Some may covet a neighbor’s lawn, deck, or fresh coat of paint, but a D.C. couple has created a surprising home feature that leaves many green with envy and others confused: a green roof.
As reported by The Washington Post, architects Mark and Lucia Freeman try to incorporate eco-friendly features into their home whenever possible, so when they needed a new roof, they went green, quite literally, by installing a lush green roof.
Green roofs have been around for thousands of years and used by many ancient cultures, like the Hanging Gardens of Babylon, but they remain relatively rare. However, as global temperatures rise and the effects are seen more and more, these roofs may also become more common as they offer multiple benefits for the homeowner and the environment.
While installing the roof is more expensive and intensive than traditional options — installation requires alternating layers of waterproofing and water-retention membranes, filtration sheets, and drainage materials that are then topped with substrate and plants — the payoff is worth it.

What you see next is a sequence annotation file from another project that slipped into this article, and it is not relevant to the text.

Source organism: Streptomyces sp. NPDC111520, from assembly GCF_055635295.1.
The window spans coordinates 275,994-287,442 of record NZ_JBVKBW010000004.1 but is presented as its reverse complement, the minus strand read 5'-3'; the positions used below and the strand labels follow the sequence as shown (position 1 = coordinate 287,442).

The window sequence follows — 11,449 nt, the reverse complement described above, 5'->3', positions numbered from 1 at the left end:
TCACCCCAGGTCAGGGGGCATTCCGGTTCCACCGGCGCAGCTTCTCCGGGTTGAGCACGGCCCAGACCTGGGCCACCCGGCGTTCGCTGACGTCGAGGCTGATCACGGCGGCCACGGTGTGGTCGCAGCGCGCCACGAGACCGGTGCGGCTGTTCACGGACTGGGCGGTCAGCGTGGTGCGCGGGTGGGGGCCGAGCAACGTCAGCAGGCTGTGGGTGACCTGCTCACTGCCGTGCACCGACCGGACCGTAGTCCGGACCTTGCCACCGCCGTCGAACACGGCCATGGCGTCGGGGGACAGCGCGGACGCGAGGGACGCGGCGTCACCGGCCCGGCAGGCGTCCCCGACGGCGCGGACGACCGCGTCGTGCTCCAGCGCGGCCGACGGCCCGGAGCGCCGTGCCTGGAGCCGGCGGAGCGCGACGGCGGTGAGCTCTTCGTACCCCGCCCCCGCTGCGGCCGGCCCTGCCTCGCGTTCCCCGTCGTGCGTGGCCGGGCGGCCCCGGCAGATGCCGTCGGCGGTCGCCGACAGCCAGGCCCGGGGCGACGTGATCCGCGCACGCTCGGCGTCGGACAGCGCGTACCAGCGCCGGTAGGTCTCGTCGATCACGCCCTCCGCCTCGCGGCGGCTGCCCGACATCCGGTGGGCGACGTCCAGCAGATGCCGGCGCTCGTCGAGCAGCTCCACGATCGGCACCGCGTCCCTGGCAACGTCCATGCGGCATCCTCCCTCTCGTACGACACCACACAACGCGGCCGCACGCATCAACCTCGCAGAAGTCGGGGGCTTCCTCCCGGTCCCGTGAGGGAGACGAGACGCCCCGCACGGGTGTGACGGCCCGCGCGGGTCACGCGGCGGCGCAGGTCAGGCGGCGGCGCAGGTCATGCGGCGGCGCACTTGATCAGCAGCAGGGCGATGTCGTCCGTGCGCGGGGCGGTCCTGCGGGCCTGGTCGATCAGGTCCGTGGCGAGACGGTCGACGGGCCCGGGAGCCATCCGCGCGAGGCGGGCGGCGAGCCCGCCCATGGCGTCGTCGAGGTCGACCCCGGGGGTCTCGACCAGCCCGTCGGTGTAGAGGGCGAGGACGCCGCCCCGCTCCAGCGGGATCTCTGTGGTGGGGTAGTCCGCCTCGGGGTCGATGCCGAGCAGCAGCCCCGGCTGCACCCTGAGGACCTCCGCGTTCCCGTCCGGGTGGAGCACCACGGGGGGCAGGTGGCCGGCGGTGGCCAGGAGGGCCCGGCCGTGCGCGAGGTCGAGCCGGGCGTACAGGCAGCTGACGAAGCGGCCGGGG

Planting native plants — plants that evolved in and are adapted to the local environment — reduces the need for heavy watering or pesticide use. Further, they provide small oases for migrating birds and pollinators — who we rely on to keep our food production system thriving.
Further, the Post reports that data from a study conducted by the Environmental Protection Agency shows that “green roofs are capable of removing 50% of the annual rainfall volume” that lands on them — one of the main reasons the Freemans chose to install one.
During heavy rains, the Freemans found themselves with water flooding the alleys surrounding their property and a leaking roof and decided, while other stormwater mitigation practices like a rain garden may have helped in some ways, they needed something that would stem the water pouring off their roof.
The insulation from the substrate and plants also allows green roofs to make the homes they sit atop more energy efficient — creating a reduction between 15% and 25% in summertime energy costs for a typical two- to three-story building, according to the American Society of Landscape Architects.
Lucia Freeman told the Post that, even on a warm day, their green roof was markedly cooler than those covered in asphalt or metal, stating, “It was cool enough for me to leave my phone and my water out on the roof.”
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